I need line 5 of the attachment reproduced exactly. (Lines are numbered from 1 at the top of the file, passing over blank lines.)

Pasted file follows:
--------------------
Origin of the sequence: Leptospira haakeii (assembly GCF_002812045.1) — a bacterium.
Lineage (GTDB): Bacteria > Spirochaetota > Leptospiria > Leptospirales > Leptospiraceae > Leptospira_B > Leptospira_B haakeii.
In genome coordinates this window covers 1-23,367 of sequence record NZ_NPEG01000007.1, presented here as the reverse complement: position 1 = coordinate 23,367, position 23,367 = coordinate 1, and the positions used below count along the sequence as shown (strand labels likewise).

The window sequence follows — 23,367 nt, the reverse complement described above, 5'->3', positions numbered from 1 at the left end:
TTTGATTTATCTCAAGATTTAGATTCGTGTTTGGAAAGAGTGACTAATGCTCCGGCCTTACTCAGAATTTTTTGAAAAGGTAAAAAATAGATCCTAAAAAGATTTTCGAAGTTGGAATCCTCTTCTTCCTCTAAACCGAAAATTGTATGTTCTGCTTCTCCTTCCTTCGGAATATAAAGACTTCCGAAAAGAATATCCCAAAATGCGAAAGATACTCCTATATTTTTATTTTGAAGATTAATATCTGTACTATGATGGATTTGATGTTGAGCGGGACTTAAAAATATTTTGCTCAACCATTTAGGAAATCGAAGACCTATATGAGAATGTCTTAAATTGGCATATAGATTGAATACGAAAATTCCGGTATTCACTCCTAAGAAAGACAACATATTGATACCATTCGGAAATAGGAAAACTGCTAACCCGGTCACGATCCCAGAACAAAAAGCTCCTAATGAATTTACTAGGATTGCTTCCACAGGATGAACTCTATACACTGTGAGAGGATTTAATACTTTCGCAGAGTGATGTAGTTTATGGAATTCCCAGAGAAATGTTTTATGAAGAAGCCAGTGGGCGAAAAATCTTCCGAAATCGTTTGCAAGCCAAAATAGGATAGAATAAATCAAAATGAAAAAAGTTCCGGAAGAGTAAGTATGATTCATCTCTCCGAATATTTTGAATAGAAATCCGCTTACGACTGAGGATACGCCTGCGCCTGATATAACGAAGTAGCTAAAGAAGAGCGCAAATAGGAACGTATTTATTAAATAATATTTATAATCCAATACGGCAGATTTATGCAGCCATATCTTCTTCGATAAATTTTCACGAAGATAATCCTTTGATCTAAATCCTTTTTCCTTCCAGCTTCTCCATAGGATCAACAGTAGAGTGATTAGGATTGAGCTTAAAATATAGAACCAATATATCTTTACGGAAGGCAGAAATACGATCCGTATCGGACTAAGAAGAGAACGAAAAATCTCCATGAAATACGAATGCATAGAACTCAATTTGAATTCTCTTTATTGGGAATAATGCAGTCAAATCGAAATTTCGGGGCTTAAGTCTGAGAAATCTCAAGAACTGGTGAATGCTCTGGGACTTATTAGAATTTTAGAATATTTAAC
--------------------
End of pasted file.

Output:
TTTGATTTATCTCAAGATTTAGATTCGTGTTTGGAAAGAGTGACTAATGCTCCGGCCTTACTCAGAATTTTTTGAAAAGGTAAAAAATAGATCCTAAAAAGATTTTCGAAGTTGGAATCCTCTTCTTCCTCTAAACCGAAAATTGTATGTTCTGCTTCTCCTTCCTTCGGAATATAAAGACTTCCGAAAAGAATATCCCAAAATGCGAAAGATACTCCTATATTTTTATTTTGAAGATTAATATCTGTACTATGATGGATTTGATGTTGAGCGGGACTTAAAAATATTTTGCTCAACCATTTAGGAAATCGAAGACCTATATGAGAATGTCTTAAATTGGCATATAGATTGAATACGAAAATTCCGGTATTCACTCCTAAGAAAGACAACATATTGATACCATTCGGAAATAGGAAAACTGCTAACCCGGTCACGATCCCAGAACAAAAAGCTCCTAATGAATTTACTAGGATTGCTTCCACAGGATGAACTCTATACACTGTGAGAGGATTTAATACTTTCGCAGAGTGATGTAGTTTATGGAATTCCCAGAGAAATGTTTTATGAAGAAGCCAGTGGGCGAAAAATCTTCCGAAATCGTTTGCAAGCCAAAATAGGATAGAATAAATCAAAATGAAAAAAGTTCCGGAAGAGTAAGTATGATTCATCTCTCCGAATATTTTGAATAGAAATCCGCTTACGACTGAGGATACGCCTGCGCCTGATATAACGAAGTAGCTAAAGAAGAGCGCAAATAGGAACGTATTTATTAAATAATATTTATAATCCAATACGGCAGATTTATGCAGCCATATCTTCTTCGATAAATTTTCACGAAGATAATCCTTTGATCTAAATCCTTTTTCCTTCCAGCTTCTCCATAGGATCAACAGTAGAGTGATTAGGATTGAGCTTAAAATATAGAACCAATATATCTTTACGGAAGGCAGAAATACGATCCGTATCGGACTAAGAAGAGAACGAAAAATCTCCATGAAATACGAATGCATAGAACTCAATTTGAATTCTCTTTATTGGGAATAATGCAGTCAAATCGAAATTTCGGGGCTTAAGTCTGAGAAATCTCAAGAACTGGTGAATGCTCTGGGACTTATTAGAATTTTAGAATATTTAAC